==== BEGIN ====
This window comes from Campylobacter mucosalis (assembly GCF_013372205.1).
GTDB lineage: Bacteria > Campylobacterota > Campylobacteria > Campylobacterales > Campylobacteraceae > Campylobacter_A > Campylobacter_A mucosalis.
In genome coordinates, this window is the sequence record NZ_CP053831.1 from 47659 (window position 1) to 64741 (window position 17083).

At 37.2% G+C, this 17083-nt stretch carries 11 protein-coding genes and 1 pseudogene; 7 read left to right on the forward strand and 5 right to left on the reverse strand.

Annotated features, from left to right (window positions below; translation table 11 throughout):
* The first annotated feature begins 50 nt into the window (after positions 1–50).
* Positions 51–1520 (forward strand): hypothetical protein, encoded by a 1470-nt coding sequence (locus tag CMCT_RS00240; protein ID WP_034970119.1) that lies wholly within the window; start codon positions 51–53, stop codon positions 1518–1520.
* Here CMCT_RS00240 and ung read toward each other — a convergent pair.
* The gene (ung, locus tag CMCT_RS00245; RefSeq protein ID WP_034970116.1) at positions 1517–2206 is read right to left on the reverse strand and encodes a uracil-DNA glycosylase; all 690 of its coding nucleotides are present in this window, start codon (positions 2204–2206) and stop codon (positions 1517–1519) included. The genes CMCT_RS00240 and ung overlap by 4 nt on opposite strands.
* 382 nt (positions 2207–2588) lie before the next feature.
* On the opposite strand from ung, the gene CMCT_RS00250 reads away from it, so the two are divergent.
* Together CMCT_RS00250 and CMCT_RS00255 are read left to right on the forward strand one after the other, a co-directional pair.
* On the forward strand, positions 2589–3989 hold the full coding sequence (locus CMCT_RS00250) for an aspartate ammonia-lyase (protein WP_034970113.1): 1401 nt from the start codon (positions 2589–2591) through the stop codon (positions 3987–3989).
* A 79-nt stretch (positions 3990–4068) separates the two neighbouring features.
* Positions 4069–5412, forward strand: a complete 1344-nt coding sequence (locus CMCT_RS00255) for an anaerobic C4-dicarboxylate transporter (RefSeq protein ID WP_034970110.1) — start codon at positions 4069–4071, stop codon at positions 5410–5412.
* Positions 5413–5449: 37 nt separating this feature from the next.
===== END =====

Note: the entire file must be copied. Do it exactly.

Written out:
This window comes from Campylobacter mucosalis (assembly GCF_013372205.1).
GTDB lineage: Bacteria > Campylobacterota > Campylobacteria > Campylobacterales > Campylobacteraceae > Campylobacter_A > Campylobacter_A mucosalis.
In genome coordinates, this window is the sequence record NZ_CP053831.1 from 47659 (window position 1) to 64741 (window position 17083).

At 37.2% G+C, this 17083-nt stretch carries 11 protein-coding genes and 1 pseudogene; 7 read left to right on the forward strand and 5 right to left on the reverse strand.

Annotated features, from left to right (window positions below; translation table 11 throughout):
* The first annotated feature begins 50 nt into the window (after positions 1–50).
* Positions 51–1520 (forward strand): hypothetical protein, encoded by a 1470-nt coding sequence (locus tag CMCT_RS00240; protein ID WP_034970119.1) that lies wholly within the window; start codon positions 51–53, stop codon positions 1518–1520.
* Here CMCT_RS00240 and ung read toward each other — a convergent pair.
* The gene (ung, locus tag CMCT_RS00245; RefSeq protein ID WP_034970116.1) at positions 1517–2206 is read right to left on the reverse strand and encodes a uracil-DNA glycosylase; all 690 of its coding nucleotides are present in this window, start codon (positions 2204–2206) and stop codon (positions 1517–1519) included. The genes CMCT_RS00240 and ung overlap by 4 nt on opposite strands.
* 382 nt (positions 2207–2588) lie before the next feature.
* On the opposite strand from ung, the gene CMCT_RS00250 reads away from it, so the two are divergent.
* Together CMCT_RS00250 and CMCT_RS00255 are read left to right on the forward strand one after the other, a co-directional pair.
* On the forward strand, positions 2589–3989 hold the full coding sequence (locus CMCT_RS00250) for an aspartate ammonia-lyase (protein WP_034970113.1): 1401 nt from the start codon (positions 2589–2591) through the stop codon (positions 3987–3989).
* A 79-nt stretch (positions 3990–4068) separates the two neighbouring features.
* Positions 4069–5412, forward strand: a complete 1344-nt coding sequence (locus CMCT_RS00255) for an anaerobic C4-dicarboxylate transporter (RefSeq protein ID WP_034970110.1) — start codon at positions 4069–4071, stop codon at positions 5410–5412.
* Positions 5413–5449: 37 nt separating this feature from the next.